By Tony Glaros
Peering at COVID-19’s roiling effects through a steady, objective lens, Brad Sachs, a Columbia psychologist, doesn’t mince words when articulating the pandemic’s staggering damage.
“We tend not to have as comprehensive a portrait of our species as we should,” he said. “We don’t have a true measure of our susceptibility. That fed our denial.”
Before the pandemic erupted across the globe, Sachs was working with couples on issues relating to domestic abuse.
“Sharing household responsibilities exacerbated the intensity of the struggle,” he said. “Whatever fault line or fissure already in place in the marriage” only grew deeper and wider during the pandemic, said Sachs, 64, a member of Oseh Shalom, a Reconstructionist congregation in Laurel.
The once-in-a-century pandemic will be remembered for how it so insidiously interrupted daily rhythms worldwide. In the United States, there have been 29 million cases of the disease, with more than 535,000 deaths reported.
Sachs hastened to add that “the better case scenario was being able to work from home. The harder job was losing your job. That was even worse.” From a dollars and cents perspective, whenever a household income is lost or significantly reduced, freewheeling emotions can be unleashed.
When a couple seeks his counsel for helping them deconstruct their individual worries, Sachs crafts a game plan.
“The husband is worried about finances. The wife is worried about hygiene. They were each worried about the same thing. They were just managing it differently.”
The takeaway: “That’s when you sense you’re on the same team. That’s what gets you through.”
He often packs more clear-eyed pragmatism to-go: “My general philosophy with patients is trying to make things easy creates great difficulty.”
Sachs has written about best practices for treating couples in peril during the coronavirus. In one essay, Sachs showcased the clinical advantages of conducting Zoom therapy with his clients. “We are able to obtain a glimpse of the couple’s home environment—furnishings, wall hanging, lighting, etc.—that might illuminate aspects” of their milieu.
At the same time, he noted, so as to fill up computer screens with their images, couples may find themselves seated closer to each other than they would during in-person therapy. That arrangement, he noted, provides a snapshot “of the geography of their interaction.”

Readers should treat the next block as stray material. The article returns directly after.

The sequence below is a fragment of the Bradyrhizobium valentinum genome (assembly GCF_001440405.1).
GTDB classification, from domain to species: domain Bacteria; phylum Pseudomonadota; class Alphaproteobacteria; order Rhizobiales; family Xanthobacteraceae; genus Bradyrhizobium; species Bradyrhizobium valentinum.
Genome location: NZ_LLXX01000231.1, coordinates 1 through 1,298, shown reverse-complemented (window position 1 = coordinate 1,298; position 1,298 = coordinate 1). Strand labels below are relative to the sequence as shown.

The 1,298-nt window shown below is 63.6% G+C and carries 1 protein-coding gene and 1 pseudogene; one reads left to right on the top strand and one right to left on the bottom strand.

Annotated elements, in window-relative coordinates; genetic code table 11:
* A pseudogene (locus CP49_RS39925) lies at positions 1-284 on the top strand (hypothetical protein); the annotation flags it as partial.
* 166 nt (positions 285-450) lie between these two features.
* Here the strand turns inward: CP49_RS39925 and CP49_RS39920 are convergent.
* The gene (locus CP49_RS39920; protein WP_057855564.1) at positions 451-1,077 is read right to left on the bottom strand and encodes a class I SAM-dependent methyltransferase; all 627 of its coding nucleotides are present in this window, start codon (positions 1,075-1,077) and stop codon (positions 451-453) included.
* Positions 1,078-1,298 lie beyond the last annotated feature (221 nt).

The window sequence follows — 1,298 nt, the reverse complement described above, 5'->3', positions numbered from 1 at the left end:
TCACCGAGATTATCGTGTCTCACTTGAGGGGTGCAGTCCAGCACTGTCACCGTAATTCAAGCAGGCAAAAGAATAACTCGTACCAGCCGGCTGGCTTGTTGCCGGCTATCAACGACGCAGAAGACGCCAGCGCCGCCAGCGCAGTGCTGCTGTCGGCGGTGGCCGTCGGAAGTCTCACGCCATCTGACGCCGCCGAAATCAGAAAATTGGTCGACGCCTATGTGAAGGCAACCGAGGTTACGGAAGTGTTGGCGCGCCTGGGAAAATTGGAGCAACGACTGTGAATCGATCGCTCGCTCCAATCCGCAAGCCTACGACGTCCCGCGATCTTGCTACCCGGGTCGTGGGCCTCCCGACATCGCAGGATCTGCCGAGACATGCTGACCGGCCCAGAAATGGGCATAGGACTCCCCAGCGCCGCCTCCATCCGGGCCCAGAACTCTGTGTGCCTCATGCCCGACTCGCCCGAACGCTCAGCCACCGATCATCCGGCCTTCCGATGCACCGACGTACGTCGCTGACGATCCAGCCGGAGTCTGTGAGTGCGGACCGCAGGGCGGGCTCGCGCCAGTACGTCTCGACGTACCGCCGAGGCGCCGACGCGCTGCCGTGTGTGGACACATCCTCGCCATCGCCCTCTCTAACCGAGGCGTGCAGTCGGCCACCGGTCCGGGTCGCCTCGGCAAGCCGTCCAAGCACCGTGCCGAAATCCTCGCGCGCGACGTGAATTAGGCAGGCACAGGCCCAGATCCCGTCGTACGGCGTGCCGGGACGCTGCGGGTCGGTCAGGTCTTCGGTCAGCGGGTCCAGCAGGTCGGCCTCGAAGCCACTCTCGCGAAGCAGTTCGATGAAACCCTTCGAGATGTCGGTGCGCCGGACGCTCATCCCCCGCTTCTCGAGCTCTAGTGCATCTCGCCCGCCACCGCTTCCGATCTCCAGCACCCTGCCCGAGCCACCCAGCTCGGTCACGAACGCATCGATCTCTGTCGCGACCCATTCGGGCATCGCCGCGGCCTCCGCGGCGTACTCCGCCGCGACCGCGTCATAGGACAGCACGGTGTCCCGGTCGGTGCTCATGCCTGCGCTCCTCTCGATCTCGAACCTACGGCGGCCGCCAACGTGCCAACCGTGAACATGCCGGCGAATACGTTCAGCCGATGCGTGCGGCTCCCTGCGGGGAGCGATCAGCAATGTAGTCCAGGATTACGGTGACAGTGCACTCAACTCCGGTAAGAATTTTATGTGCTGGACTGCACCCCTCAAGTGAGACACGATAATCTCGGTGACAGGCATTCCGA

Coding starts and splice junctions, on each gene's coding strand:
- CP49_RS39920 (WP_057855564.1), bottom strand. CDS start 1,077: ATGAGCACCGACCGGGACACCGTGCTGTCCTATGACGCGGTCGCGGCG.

Sachs, a Philadelphia native who went to Brown and holds a Ph.D., sports a thick resume. Along with the 10 books he’s written, including “The Good Enough Therapist: Futility, Failure and Forgiveness in Treatment,” he conducts lectures and workshops, and has appeared on the “Today” show. He also finds the time to write and perform music. In one song, “Hard Tales to Tell,” he pointed out “each song is a journey into the heart of the human predicament, and explores the bittersweet themes of loss and love, of sorrow and redemption, that all of us encounter in our lives.”
If that’s not enough, he’s been running The Father Center for more than 30 years. The workshop allows men to ponder the ramifications of “being and becoming dads.” In its early days, the program focused on providing some of the tools needed by expectant and new dads. Over time, though, topics such as stepfathers, adoptive fathers, single fathers and fathers of special needs children became part of the mix.
When children witness verbal and physical abuse in the home — particularly the very young — they have scant control over what they’re being exposed to, Sachs said. “They have no choice but to react to it.”
When possible, having children present during therapy creates a window for him to inform his analysis. “I pick up on their distress in voice and body language. Kids are unerring temperature takers.”
Sachs extolled the value of hope: “It’s crucial to get us through the adversity,” he said. “We’re a resilient species and we need to adapt.”